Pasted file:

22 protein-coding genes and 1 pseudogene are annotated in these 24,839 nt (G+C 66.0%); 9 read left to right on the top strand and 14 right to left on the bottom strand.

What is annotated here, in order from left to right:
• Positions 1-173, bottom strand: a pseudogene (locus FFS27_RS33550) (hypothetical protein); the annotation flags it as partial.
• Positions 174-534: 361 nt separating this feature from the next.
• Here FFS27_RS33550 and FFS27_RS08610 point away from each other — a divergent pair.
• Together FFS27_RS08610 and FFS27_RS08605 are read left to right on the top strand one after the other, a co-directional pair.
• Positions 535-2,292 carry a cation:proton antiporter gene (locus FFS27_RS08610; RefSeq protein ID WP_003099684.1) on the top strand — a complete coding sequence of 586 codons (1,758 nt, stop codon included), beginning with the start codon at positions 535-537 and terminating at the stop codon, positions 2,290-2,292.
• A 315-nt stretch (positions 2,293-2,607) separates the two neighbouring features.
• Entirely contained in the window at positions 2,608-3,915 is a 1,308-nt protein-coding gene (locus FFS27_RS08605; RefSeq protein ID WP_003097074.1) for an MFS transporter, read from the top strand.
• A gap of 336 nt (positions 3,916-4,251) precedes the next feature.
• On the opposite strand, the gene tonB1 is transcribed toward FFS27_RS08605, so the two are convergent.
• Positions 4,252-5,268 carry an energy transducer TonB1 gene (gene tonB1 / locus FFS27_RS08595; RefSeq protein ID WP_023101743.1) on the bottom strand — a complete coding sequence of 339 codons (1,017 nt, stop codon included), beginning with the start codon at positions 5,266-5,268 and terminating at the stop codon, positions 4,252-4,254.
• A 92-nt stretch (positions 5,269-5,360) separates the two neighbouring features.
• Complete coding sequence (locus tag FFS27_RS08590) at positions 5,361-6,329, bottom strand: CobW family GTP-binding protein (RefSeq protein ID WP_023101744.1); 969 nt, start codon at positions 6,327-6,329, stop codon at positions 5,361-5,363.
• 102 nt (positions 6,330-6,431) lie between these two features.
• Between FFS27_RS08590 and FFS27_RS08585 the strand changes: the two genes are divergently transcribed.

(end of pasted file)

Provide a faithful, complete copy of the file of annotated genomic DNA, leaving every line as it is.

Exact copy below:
22 protein-coding genes and 1 pseudogene are annotated in these 24,839 nt (G+C 66.0%); 9 read left to right on the top strand and 14 right to left on the bottom strand.

What is annotated here, in order from left to right:
• Positions 1-173, bottom strand: a pseudogene (locus FFS27_RS33550) (hypothetical protein); the annotation flags it as partial.
• Positions 174-534: 361 nt separating this feature from the next.
• Here FFS27_RS33550 and FFS27_RS08610 point away from each other — a divergent pair.
• Together FFS27_RS08610 and FFS27_RS08605 are read left to right on the top strand one after the other, a co-directional pair.
• Positions 535-2,292 carry a cation:proton antiporter gene (locus FFS27_RS08610; RefSeq protein ID WP_003099684.1) on the top strand — a complete coding sequence of 586 codons (1,758 nt, stop codon included), beginning with the start codon at positions 535-537 and terminating at the stop codon, positions 2,290-2,292.
• A 315-nt stretch (positions 2,293-2,607) separates the two neighbouring features.
• Entirely contained in the window at positions 2,608-3,915 is a 1,308-nt protein-coding gene (locus FFS27_RS08605; RefSeq protein ID WP_003097074.1) for an MFS transporter, read from the top strand.
• A gap of 336 nt (positions 3,916-4,251) precedes the next feature.
• On the opposite strand, the gene tonB1 is transcribed toward FFS27_RS08605, so the two are convergent.
• Positions 4,252-5,268 carry an energy transducer TonB1 gene (gene tonB1 / locus FFS27_RS08595; RefSeq protein ID WP_023101743.1) on the bottom strand — a complete coding sequence of 339 codons (1,017 nt, stop codon included), beginning with the start codon at positions 5,266-5,268 and terminating at the stop codon, positions 4,252-4,254.
• A 92-nt stretch (positions 5,269-5,360) separates the two neighbouring features.
• Complete coding sequence (locus tag FFS27_RS08590) at positions 5,361-6,329, bottom strand: CobW family GTP-binding protein (RefSeq protein ID WP_023101744.1); 969 nt, start codon at positions 6,327-6,329, stop codon at positions 5,361-5,363.
• 102 nt (positions 6,330-6,431) lie between these two features.
• Between FFS27_RS08590 and FFS27_RS08585 the strand changes: the two genes are divergently transcribed.